Last year the Friends received a call from the Red Rock Ranger District asking for volunteers to assist staff on a special project to help visitors to Bell and Bruce Brockett Trails avoid heat related injuries. With record breaking number of days exceeding 100+ degrees many visitors sought relief in the Coconino National Forest waterways of Oak Creek Canyon, Verde River and Wet Beaver Creek.

One area in particular located on Wet Beaver Creek known as the “Crack” saw an increase in usage and heat related emergencies by ill-prepared day-trippers. These novice hikers put a huge strain on the local fire department and search & rescue personnel. Forest Service (FS) staff developed a Preventive Search and Rescue (PSAR) program to provide educational information at the Bell and Bruce Brockett trailheads with support from Sedona Friends of the Forest (FOF) volunteers. During the hottest part of 2020, this PSAR program called “Trail Ambassadors” was successful with 30% of encounters seeing people going to other more suitable locations for their family and hiking skills or into town to purchase more water and salty snacks. This effort helped decrease the number of emergency calls due to heat related issues.

We spent multiple days at the Bruce Brockett Trailhead greeting visitors who were unfamiliar with the heat, local trails, and were looking for places listed on social media as an “easy hike” to a great place to swim. When giving the true nature of the hike and the effects of the heat, many chose to go elsewhere to spend the day. A warning to people bringing their dogs was to feel the ground to realize what their pups’ paws were feeling. There were several instances of burned and bleeding paws caused by the extreme heat of the trail.

If you are planning a visit this summer to beat the 100+ degree weather, here are some things to know before you attempt the “Crack”. It is 3.5 miles (7 miles round trip) and has no water access until the end with full exposure to the sun and heat. This hike is not recommended for young children or dogs. The last 1.5 miles has a significant elevation gain. If starting from Bruce Brockett, do not miss the junction to the parking lot on your return hike. Consider starting at dawn or in the late afternoon to avoid dangerous heat. A normal walking pace for most people on a sidewalk is about 3 miles per hour. Expect to be hiking for about 2 to 2 ½ hours before you get to the water. Remember that you have to do the same thing on the return to the parking lot.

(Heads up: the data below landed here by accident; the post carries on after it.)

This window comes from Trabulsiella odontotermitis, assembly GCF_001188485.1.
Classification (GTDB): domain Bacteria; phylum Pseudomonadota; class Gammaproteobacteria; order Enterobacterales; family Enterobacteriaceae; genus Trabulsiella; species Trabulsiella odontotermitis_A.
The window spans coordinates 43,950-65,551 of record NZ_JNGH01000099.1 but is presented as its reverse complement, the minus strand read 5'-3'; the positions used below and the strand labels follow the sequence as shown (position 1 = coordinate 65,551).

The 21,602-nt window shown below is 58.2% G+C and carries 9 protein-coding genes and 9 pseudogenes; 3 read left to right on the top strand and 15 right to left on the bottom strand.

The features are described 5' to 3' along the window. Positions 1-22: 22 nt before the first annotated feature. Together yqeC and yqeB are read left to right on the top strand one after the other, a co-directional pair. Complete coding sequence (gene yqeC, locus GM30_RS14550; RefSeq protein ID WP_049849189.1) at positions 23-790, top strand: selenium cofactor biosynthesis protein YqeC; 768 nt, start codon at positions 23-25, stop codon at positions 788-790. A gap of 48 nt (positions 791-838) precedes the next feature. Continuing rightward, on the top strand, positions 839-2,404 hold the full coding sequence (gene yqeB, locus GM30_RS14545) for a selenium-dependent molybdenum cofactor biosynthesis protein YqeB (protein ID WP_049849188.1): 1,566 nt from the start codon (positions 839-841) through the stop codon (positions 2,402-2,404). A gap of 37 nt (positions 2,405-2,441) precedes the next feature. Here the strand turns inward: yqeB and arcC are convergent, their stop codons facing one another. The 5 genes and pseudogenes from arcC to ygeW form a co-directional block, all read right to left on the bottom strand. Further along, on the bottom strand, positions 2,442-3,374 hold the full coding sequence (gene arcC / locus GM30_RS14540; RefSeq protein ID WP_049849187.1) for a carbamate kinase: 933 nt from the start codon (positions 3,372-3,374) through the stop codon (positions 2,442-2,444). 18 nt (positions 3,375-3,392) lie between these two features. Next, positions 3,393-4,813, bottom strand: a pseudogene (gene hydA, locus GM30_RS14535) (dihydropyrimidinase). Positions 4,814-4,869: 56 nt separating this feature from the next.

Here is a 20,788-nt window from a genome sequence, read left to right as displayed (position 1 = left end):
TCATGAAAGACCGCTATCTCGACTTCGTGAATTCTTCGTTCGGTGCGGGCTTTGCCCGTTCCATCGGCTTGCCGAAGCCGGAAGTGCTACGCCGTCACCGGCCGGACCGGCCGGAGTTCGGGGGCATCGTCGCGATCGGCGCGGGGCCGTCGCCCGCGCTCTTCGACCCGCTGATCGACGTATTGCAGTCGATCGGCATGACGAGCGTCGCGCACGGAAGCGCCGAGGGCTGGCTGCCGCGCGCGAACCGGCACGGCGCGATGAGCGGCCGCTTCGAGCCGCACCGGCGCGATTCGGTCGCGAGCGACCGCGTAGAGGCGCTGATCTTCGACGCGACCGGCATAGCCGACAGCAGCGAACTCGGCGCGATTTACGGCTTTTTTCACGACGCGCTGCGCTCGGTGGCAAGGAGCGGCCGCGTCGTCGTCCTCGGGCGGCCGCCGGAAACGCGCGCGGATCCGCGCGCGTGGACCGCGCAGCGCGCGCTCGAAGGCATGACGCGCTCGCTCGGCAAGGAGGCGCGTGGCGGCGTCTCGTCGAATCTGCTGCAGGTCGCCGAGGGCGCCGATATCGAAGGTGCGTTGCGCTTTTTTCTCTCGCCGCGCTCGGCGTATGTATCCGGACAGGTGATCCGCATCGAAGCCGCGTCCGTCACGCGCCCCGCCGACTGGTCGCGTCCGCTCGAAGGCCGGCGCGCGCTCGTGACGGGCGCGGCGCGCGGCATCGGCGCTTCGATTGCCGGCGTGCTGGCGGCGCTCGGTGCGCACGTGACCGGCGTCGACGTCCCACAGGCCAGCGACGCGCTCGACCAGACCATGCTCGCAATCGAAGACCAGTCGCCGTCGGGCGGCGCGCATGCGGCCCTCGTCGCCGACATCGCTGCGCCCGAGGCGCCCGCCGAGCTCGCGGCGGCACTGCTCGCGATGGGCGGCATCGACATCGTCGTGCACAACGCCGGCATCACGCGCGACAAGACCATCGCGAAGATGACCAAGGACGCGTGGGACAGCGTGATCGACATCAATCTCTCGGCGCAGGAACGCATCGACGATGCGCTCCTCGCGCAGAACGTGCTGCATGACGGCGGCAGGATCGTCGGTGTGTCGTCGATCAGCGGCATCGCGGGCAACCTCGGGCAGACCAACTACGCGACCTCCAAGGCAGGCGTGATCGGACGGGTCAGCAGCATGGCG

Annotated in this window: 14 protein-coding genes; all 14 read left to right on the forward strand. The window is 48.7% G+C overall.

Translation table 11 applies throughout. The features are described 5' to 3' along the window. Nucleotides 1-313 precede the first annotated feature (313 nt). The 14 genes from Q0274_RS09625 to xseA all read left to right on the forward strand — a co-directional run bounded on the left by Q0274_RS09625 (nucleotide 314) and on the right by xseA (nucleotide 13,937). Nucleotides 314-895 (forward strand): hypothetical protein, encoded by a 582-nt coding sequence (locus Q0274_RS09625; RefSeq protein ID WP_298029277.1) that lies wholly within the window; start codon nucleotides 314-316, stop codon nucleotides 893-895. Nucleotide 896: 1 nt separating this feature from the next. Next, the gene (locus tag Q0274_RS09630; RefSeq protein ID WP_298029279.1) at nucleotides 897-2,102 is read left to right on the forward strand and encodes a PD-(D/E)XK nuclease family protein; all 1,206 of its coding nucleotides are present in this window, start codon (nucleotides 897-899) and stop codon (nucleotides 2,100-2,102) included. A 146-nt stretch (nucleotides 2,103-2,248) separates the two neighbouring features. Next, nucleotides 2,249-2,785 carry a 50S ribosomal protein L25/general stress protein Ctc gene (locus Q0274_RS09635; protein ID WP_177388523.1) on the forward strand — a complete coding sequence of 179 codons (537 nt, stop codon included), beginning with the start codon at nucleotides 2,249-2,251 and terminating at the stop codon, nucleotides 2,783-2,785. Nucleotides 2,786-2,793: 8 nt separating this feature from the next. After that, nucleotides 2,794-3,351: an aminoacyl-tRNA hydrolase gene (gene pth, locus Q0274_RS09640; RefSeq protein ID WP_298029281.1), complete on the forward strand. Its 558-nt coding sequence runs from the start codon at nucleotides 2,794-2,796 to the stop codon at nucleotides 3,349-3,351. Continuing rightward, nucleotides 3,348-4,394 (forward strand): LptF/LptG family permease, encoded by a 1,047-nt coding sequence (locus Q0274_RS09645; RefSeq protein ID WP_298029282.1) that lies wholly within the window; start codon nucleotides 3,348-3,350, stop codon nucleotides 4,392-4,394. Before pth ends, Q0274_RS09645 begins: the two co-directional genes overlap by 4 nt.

Be Prepared with ONE GALLON of water per person, balance hydration with salty snacks, bring a first aid kit and know how to use it. We met a family of five who said they had enough water, each one held up a 16-ounce bottle of water (one young boy had already drank half of his) they were surprised when we told them one gallon EACH. They decided that they really were not prepared and left to come back another day. If using a water filter or iodine tablets to treat creek water it is best to go above the Crack to obtain your water.

Proper footwear and sun protective clothing is highly recommended. One hiker came off the trail holding the sole of her sandal which had delaminated.

Wear plenty of sunscreen, a wide brimmed hat, and sunglasses. We saw many arrive ready to swim but not prepared to hike the 7-mile round trip in full sun.

Cell coverage can be sketchy when hiking in the wilderness. Always let someone know where you are going when you are intending to return. That way, if you are not back when you say you are, people can start looking. Stay on the designated trails. Water is not enough, if you are sweating a lot, you also need salty snacks to avoid dehydration.

Know the signs of heat illness, headache, dizziness, nausea, vomiting, cramping, decreased urine output.

The FS and FOF plan on continuing the Trail Ambassadors program this summer with the help of their volunteers. If you see them at the trailhead, stop by and say hello. They are there to help you have an enjoyable visit by offering wilderness hiking information, making sure you have adequate water, and helping you avoid unexpected weather changes. A group of dedicated volunteers assisted the FS staff members last year and will be returning this summer.

Jean Ober